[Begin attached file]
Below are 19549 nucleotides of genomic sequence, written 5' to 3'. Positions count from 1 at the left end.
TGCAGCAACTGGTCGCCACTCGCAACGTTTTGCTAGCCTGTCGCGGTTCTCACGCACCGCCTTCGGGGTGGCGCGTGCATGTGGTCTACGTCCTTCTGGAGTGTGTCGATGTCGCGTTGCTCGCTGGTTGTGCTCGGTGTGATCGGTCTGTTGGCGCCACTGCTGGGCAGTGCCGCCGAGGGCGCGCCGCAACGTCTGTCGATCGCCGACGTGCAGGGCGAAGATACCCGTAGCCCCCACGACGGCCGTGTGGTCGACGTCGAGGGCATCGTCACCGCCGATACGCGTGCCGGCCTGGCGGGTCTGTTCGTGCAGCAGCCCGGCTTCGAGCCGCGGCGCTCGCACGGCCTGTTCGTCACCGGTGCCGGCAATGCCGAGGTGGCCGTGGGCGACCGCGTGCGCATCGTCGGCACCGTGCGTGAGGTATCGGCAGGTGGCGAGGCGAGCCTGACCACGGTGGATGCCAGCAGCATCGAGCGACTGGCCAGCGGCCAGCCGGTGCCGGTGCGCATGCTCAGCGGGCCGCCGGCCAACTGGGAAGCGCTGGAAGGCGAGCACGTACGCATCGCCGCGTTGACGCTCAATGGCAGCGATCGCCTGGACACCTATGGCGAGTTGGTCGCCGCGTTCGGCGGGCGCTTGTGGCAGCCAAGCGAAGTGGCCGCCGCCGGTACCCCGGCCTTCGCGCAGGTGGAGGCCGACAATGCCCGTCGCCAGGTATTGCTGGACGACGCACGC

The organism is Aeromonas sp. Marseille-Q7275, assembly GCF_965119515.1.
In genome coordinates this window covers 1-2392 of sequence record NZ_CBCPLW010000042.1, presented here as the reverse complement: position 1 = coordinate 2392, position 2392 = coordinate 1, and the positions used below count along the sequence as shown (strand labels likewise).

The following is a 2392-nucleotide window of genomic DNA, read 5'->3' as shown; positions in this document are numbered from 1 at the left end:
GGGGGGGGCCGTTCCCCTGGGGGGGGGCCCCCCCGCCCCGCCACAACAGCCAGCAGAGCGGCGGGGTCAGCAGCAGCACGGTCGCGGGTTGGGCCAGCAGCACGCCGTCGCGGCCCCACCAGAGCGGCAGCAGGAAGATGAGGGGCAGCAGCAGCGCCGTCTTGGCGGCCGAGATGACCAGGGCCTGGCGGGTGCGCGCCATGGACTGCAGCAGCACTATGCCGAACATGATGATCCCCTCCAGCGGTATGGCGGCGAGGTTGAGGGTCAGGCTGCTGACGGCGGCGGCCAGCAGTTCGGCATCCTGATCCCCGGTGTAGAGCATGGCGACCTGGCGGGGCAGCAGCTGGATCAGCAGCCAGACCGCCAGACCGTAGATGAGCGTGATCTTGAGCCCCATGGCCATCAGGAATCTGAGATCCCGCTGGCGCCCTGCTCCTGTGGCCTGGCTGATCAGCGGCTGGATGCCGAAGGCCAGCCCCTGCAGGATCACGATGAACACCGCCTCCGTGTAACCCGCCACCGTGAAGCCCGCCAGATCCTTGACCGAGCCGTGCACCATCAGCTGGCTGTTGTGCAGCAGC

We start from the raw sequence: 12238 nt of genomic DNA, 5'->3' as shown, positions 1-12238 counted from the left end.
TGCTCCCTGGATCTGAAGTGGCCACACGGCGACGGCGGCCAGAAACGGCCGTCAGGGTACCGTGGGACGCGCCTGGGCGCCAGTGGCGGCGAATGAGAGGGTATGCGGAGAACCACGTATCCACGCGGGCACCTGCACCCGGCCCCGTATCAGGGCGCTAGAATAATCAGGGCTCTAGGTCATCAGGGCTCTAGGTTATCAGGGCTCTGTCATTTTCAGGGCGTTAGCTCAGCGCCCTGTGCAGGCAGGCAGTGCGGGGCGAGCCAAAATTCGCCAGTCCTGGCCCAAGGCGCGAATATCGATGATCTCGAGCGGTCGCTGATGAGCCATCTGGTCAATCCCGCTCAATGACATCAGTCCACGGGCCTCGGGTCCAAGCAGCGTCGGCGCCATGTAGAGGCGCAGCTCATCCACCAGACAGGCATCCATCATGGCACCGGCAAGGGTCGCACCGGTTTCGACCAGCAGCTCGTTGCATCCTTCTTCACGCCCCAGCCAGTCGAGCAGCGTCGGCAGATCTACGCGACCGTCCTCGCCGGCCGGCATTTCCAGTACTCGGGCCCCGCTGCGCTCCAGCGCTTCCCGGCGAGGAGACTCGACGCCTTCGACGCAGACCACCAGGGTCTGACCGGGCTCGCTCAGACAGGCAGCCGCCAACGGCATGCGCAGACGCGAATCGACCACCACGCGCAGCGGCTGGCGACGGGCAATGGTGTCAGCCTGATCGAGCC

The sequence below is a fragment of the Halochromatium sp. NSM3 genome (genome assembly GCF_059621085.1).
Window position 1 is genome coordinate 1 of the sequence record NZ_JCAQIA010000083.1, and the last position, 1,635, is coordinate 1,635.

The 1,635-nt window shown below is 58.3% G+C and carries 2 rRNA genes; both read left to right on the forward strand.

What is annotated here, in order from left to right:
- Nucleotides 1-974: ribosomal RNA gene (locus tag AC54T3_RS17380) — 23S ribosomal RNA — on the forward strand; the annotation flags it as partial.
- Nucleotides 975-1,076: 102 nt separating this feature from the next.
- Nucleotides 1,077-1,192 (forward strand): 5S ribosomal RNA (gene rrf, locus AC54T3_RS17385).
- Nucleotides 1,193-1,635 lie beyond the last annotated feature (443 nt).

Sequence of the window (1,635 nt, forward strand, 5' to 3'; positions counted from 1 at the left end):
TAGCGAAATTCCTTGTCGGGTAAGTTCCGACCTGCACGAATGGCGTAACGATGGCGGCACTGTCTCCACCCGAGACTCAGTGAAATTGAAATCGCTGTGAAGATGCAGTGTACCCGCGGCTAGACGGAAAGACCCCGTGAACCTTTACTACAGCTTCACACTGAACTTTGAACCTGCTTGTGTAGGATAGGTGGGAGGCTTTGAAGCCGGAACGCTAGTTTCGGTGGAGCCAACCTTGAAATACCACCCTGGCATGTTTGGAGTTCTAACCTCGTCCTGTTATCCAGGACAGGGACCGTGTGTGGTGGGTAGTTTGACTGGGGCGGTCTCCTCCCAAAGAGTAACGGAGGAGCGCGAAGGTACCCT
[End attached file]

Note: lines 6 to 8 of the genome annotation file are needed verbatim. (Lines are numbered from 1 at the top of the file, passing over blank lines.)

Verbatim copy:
GGGGGGGGCCGTTCCCCTGGGGGGGGGCCCCCCCGCCCCGCCACAACAGCCAGCAGAGCGGCGGGGTCAGCAGCAGCACGGTCGCGGGTTGGGCCAGCAGCACGCCGTCGCGGCCCCACCAGAGCGGCAGCAGGAAGATGAGGGGCAGCAGCAGCGCCGTCTTGGCGGCCGAGATGACCAGGGCCTGGCGGGTGCGCGCCATGGACTGCAGCAGCACTATGCCGAACATGATGATCCCCTCCAGCGGTATGGCGGCGAGGTTGAGGGTCAGGCTGCTGACGGCGGCGGCCAGCAGTTCGGCATCCTGATCCCCGGTGTAGAGCATGGCGACCTGGCGGGGCAGCAGCTGGATCAGCAGCCAGACCGCCAGACCGTAGATGAGCGTGATCTTGAGCCCCATGGCCATCAGGAATCTGAGATCCCGCTGGCGCCCTGCTCCTGTGGCCTGGCTGATCAGCGGCTGGATGCCGAAGGCCAGCCCCTGCAGGATCACGATGAACACCGCCTCCGTGTAACCCGCCACCGTGAAGCCCGCCAGATCCTTGACCGAGCCGTGCACCATCAGCTGGCTGTTGTGCAGCAGC

We start from the raw sequence: 12238 nt of genomic DNA, 5'->3' as shown, positions 1-12238 counted from the left end.
TGCTCCCTGGATCTGAAGTGGCCACACGGCGACGGCGGCCAGAAACGGCCGTCAGGGTACCGTGGGACGCGCCTGGGCGCCAGTGGCGGCGAATGAGAGGGTATGCGGAGAACCACGTATCCACGCGGGCACCTGCACCCGGCCCCGTATCAGGGCGCTAGAATAATCAGGGCTCTAGGTCATCAGGGCTCTAGGTTATCAGGGCTCTGTCATTTTCAGGGCGTTAGCTCAGCGCCCTGTGCAGGCAGGCAGTGCGGGGCGAGCCAAAATTCGCCAGTCCTGGCCCAAGGCGCGAATATCGATGATCTCGAGCGGTCGCTGATGAGCCATCTGGTCAATCCCGCTCAATGACATCAGTCCACGGGCCTCGGGTCCAAGCAGCGTCGGCGCCATGTAGAGGCGCAGCTCATCCACCAGACAGGCATCCATCATGGCACCGGCAAGGGTCGCACCGGTTTCGACCAGCAGCTCGTTGCATCCTTCTTCACGCCCCAGCCAGTCGAGCAGCGTCGGCAGATCTACGCGACCGTCCTCGCCGGCCGGCATTTCCAGTACTCGGGCCCCGCTGCGCTCCAGCGCTTCCCGGCGAGGAGACTCGACGCCTTCGACGCAGACCACCAGGGTCTGACCGGGCTCGCTCAGACAGGCAGCCGCCAACGGCATGCGCAGACGCGAATCGACCACCACGCGCAGCGGCTGGCGACGGGCAATGGTGTCAGCCTGATCGAGCC